Deven Seetanah, 24/7 Health Support Team, AXA Health

7 Steps to deal with loneliness


14 June 2023

Loneliness is an issue that can affect the physical and mental wellbeing of people of all ages. While addressing your experience of loneliness may take time, taking steps to build new and improve existing connections will help to improve your health and overall wellbeing.

What is loneliness?

The terms 'loneliness' and 'social isolation' are often used interchangeably but are distinct concepts. People can be socially isolated without feeling lonely or feel emotionally lonely even though they are surrounded by people daily.

Social isolation is an objective state that refers to the number of social contacts or interactions you have. Loneliness is more of an emotional state. While it is not in itself a mental health problem, the two are explicitly linked, with loneliness often the result of poor mental health or vice versa.

Background to loneliness

In 2022, 49% of adults (25.99 million people) in the UK reported feeling lonely occasionally, sometimes, often or always, and 7.1% of people (3.83 million) experienced chronic loneliness.1

It is sometimes assumed that loneliness only affects older generations, yet AXA’s 2023 Mind Health study2 shows that 59% of respondents aged between 18 and 24 are more likely to experience loneliness with negative effects on wellbeing compared to 22% of those aged 65+.

You can find more information by reading the 2023 AXA Mind Health Study

How to cope with loneliness

If you feel lonely, following the tips below will help you get started and move in the right direction:

1. Making new connections is arguably the most obvious way to combat loneliness, but it can really help. Joining a group or class you are interested in will increase your chances of meeting like-minded people to make friends with. For example, joining an exercise club is a great way to socialise and can give your mental health a boost. Increasingly too we are turning to the internet for companionship, with community groups existing in almost every niche interest group you could imagine.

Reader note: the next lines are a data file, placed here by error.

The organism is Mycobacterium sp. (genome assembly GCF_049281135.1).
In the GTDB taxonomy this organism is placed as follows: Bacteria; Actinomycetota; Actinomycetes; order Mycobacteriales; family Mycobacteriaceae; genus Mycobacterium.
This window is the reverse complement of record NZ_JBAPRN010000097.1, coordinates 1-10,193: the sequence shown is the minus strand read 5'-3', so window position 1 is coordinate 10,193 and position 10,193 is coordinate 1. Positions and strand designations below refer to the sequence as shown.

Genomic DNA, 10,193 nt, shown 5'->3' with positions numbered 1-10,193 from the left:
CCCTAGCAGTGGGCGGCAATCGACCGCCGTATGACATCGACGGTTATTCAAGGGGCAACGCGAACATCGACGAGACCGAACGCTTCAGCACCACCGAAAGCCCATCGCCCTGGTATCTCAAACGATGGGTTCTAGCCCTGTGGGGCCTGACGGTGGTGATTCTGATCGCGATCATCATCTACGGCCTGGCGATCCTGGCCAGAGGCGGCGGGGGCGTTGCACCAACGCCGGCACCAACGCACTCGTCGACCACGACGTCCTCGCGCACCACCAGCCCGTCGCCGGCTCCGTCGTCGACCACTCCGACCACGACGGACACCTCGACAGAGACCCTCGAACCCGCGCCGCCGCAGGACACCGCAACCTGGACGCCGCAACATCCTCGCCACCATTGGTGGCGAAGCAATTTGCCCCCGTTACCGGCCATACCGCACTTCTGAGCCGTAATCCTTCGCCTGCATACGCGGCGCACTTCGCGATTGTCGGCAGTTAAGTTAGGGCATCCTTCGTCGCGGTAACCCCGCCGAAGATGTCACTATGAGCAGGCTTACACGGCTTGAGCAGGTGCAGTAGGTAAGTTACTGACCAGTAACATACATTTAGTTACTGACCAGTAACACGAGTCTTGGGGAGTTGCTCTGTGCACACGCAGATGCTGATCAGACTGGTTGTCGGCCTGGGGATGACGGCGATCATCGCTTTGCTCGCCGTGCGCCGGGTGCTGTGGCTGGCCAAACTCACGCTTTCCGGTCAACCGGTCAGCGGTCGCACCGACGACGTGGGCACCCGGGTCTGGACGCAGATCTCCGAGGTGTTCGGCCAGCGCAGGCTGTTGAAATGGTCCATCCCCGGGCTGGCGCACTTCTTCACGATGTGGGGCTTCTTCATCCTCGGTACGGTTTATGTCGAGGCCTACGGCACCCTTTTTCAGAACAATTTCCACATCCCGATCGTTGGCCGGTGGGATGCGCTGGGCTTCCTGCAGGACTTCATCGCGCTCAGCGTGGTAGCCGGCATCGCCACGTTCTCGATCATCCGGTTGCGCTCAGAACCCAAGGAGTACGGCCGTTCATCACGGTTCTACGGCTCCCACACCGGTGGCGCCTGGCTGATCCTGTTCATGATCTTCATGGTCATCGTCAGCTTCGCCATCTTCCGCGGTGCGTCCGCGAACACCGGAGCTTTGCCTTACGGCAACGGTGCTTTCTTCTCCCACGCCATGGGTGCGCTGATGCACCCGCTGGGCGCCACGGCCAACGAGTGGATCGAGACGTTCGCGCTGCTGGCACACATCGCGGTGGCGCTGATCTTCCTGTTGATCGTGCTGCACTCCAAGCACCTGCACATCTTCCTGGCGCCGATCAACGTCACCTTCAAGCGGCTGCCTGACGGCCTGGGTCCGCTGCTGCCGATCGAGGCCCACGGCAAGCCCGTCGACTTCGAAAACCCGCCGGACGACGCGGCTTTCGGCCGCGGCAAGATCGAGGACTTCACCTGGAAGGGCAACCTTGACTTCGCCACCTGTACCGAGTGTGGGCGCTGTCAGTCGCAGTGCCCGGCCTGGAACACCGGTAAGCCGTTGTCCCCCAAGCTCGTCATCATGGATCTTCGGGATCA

2. Be more open. If you have a fairly big social circle but don't feel truly close to any of them, the underlying issue may be that you need to open up more. Letting your friend or acquaintance in on your vulnerability or honest opinion can help to deepen your connection with them.

3. Stop comparing yourself with others. The desire to ‘keep up with the Joneses' is not a new one, however the rise of social media has exacerbated the problem by giving people the chance to constantly compare themselves with their peers. If you’re already feeling lonely, the idea that everyone else’s life is more idyllic than yours can make you feel even more isolated and alone. This can lead us to ‘compare and despair’ – which only exacerbates our negative experiences. Remind yourself that people only share what they want others to see about their lives. Don’t form unrealistic expectations about life and friendships based on what you see online.

4. Keep all lines of communication open. Having a chat with a friend or relative over the phone can be the next best thing to being with them. Or you can stay connected with loved ones online. Talk on a video call, exchange photos and keep up to date with the latest news from friends and family on social media or by email.

5. Helping others is also a popular route to meet people, improve your mental health and do good for wider society. You'll not only give something back to your community, but it will also help you to feel more connected, involved and needed. There are lots of volunteering roles that need your skills and experience.

6. Pride comes before a fall. Don’t be afraid to reach out to people and ask for help, companionship or just a chat. They may be feeling lonely too!

7. Take it slow. If you've felt lonely for a while, or experience anxiety around new social situations, throwing yourself in at the deep end could exacerbate the problem. Instead, dip your toes into the water first by going to a local café or sports event where you are surrounded by people, and just enjoy sharing their company. Or try a class where you can dive into the activity itself to distract you from the pressure of introducing yourself to people straight away. With loneliness, slow and steady often wins the race.

Further Reading

What is resilience and why is it important - AXA Health

The benefits of group exercise - AXA Health

Get help with loneliness - NHS


 1: Facts and Statistics about Loneliness – Campaign to End Loneliness  

2: 2023 AXA Mind Health Study – AXA  

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